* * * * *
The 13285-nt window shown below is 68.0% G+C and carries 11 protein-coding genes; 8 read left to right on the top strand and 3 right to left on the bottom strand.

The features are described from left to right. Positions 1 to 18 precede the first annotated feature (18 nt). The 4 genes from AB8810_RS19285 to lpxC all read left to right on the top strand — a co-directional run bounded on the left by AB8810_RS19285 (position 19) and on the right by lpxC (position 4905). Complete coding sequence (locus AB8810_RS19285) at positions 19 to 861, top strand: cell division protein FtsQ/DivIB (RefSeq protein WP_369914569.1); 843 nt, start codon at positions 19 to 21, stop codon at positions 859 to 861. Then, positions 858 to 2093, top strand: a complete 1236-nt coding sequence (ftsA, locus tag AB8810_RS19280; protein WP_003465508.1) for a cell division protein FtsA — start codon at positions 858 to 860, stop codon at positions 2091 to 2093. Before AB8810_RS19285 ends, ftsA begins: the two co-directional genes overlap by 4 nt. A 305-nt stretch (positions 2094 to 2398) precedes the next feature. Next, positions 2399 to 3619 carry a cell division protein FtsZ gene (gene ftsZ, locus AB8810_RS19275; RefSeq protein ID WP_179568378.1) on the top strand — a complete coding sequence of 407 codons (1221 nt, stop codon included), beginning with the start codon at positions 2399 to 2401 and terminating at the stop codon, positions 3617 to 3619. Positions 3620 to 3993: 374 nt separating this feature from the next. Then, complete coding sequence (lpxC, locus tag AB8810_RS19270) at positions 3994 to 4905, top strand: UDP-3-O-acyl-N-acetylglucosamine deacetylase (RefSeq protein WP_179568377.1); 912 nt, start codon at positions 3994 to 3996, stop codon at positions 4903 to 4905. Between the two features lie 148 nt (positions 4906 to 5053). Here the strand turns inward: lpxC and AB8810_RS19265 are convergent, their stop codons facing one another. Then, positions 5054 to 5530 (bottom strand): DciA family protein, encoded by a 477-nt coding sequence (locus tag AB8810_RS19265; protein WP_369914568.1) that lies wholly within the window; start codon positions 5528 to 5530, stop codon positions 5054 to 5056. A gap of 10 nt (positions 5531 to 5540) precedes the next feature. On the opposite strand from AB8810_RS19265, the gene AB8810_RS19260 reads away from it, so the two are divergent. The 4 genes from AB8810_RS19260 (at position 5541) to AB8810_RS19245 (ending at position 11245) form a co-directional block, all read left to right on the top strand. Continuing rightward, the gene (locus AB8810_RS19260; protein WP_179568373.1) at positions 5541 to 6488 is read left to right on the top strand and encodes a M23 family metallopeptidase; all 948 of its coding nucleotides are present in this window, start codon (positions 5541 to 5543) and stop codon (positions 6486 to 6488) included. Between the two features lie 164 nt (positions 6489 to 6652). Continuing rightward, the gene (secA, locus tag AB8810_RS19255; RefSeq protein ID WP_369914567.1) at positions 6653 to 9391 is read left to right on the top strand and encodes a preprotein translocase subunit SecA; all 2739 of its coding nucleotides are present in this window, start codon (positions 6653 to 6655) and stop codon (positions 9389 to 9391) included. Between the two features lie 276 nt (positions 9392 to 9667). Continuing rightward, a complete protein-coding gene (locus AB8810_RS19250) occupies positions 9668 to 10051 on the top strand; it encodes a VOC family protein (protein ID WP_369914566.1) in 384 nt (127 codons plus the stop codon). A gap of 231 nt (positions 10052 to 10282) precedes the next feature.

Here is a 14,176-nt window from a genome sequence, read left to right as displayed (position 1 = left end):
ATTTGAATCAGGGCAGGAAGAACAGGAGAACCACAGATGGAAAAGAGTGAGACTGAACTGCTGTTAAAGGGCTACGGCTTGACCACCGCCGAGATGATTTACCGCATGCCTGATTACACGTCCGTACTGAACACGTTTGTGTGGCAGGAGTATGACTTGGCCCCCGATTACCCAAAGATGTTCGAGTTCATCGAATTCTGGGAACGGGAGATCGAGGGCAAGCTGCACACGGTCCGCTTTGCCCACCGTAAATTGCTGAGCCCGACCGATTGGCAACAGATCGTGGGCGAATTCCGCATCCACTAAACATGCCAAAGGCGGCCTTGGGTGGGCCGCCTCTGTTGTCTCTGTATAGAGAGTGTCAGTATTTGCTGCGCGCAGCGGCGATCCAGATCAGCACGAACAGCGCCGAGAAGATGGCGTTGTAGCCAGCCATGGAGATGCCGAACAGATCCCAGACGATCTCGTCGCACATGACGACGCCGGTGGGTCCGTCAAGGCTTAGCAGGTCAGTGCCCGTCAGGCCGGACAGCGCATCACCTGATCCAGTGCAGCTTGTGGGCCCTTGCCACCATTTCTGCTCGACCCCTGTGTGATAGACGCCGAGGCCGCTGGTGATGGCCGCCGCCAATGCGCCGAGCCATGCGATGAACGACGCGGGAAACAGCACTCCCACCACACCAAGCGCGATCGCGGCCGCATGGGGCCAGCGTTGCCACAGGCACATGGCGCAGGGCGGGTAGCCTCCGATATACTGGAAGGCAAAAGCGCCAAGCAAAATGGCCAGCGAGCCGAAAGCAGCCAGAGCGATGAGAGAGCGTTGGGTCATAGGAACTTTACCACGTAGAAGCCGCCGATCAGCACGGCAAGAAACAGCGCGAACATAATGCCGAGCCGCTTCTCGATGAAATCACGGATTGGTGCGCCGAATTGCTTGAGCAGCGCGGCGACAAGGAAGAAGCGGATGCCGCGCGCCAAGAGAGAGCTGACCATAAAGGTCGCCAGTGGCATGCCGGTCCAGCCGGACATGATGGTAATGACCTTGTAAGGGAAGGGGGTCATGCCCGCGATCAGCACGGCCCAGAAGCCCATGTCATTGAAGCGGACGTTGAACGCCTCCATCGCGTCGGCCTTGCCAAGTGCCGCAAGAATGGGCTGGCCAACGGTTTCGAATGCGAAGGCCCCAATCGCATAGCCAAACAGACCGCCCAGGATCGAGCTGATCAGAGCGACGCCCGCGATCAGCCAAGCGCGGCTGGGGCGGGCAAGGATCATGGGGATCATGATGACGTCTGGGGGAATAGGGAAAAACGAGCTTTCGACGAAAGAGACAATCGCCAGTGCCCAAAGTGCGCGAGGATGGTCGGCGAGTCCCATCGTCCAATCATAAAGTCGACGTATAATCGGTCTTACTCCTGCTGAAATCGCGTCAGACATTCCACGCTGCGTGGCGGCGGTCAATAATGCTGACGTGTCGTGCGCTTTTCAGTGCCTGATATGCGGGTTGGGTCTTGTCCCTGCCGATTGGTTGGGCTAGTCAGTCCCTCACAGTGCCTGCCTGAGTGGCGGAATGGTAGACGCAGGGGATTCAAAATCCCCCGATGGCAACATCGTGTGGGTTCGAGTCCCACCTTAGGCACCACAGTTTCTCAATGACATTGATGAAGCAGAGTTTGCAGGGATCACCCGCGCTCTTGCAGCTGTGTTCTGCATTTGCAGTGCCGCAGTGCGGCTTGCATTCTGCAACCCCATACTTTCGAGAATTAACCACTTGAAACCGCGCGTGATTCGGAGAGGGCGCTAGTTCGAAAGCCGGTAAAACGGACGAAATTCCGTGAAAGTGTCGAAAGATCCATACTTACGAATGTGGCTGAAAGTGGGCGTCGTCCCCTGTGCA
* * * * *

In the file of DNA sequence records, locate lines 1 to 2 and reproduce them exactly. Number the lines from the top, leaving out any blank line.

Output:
The 13285-nt window shown below is 68.0% G+C and carries 11 protein-coding genes; 8 read left to right on the top strand and 3 right to left on the bottom strand.

The features are described from left to right. Positions 1 to 18 precede the first annotated feature (18 nt). The 4 genes from AB8810_RS19285 to lpxC all read left to right on the top strand — a co-directional run bounded on the left by AB8810_RS19285 (position 19) and on the right by lpxC (position 4905). Complete coding sequence (locus AB8810_RS19285) at positions 19 to 861, top strand: cell division protein FtsQ/DivIB (RefSeq protein WP_369914569.1); 843 nt, start codon at positions 19 to 21, stop codon at positions 859 to 861. Then, positions 858 to 2093, top strand: a complete 1236-nt coding sequence (ftsA, locus tag AB8810_RS19280; protein WP_003465508.1) for a cell division protein FtsA — start codon at positions 858 to 860, stop codon at positions 2091 to 2093. Before AB8810_RS19285 ends, ftsA begins: the two co-directional genes overlap by 4 nt. A 305-nt stretch (positions 2094 to 2398) precedes the next feature. Next, positions 2399 to 3619 carry a cell division protein FtsZ gene (gene ftsZ, locus AB8810_RS19275; RefSeq protein ID WP_179568378.1) on the top strand — a complete coding sequence of 407 codons (1221 nt, stop codon included), beginning with the start codon at positions 2399 to 2401 and terminating at the stop codon, positions 3617 to 3619. Positions 3620 to 3993: 374 nt separating this feature from the next. Then, complete coding sequence (lpxC, locus tag AB8810_RS19270) at positions 3994 to 4905, top strand: UDP-3-O-acyl-N-acetylglucosamine deacetylase (RefSeq protein WP_179568377.1); 912 nt, start codon at positions 3994 to 3996, stop codon at positions 4903 to 4905. Between the two features lie 148 nt (positions 4906 to 5053). Here the strand turns inward: lpxC and AB8810_RS19265 are convergent, their stop codons facing one another. Then, positions 5054 to 5530 (bottom strand): DciA family protein, encoded by a 477-nt coding sequence (locus tag AB8810_RS19265; protein WP_369914568.1) that lies wholly within the window; start codon positions 5528 to 5530, stop codon positions 5054 to 5056. A gap of 10 nt (positions 5531 to 5540) precedes the next feature. On the opposite strand from AB8810_RS19265, the gene AB8810_RS19260 reads away from it, so the two are divergent. The 4 genes from AB8810_RS19260 (at position 5541) to AB8810_RS19245 (ending at position 11245) form a co-directional block, all read left to right on the top strand. Continuing rightward, the gene (locus AB8810_RS19260; protein WP_179568373.1) at positions 5541 to 6488 is read left to right on the top strand and encodes a M23 family metallopeptidase; all 948 of its coding nucleotides are present in this window, start codon (positions 5541 to 5543) and stop codon (positions 6486 to 6488) included. Between the two features lie 164 nt (positions 6489 to 6652). Continuing rightward, the gene (secA, locus tag AB8810_RS19255; RefSeq protein ID WP_369914567.1) at positions 6653 to 9391 is read left to right on the top strand and encodes a preprotein translocase subunit SecA; all 2739 of its coding nucleotides are present in this window, start codon (positions 6653 to 6655) and stop codon (positions 9389 to 9391) included. Between the two features lie 276 nt (positions 9392 to 9667). Continuing rightward, a complete protein-coding gene (locus AB8810_RS19250) occupies positions 9668 to 10051 on the top strand; it encodes a VOC family protein (protein ID WP_369914566.1) in 384 nt (127 codons plus the stop codon). A gap of 231 nt (positions 10052 to 10282) precedes the next feature.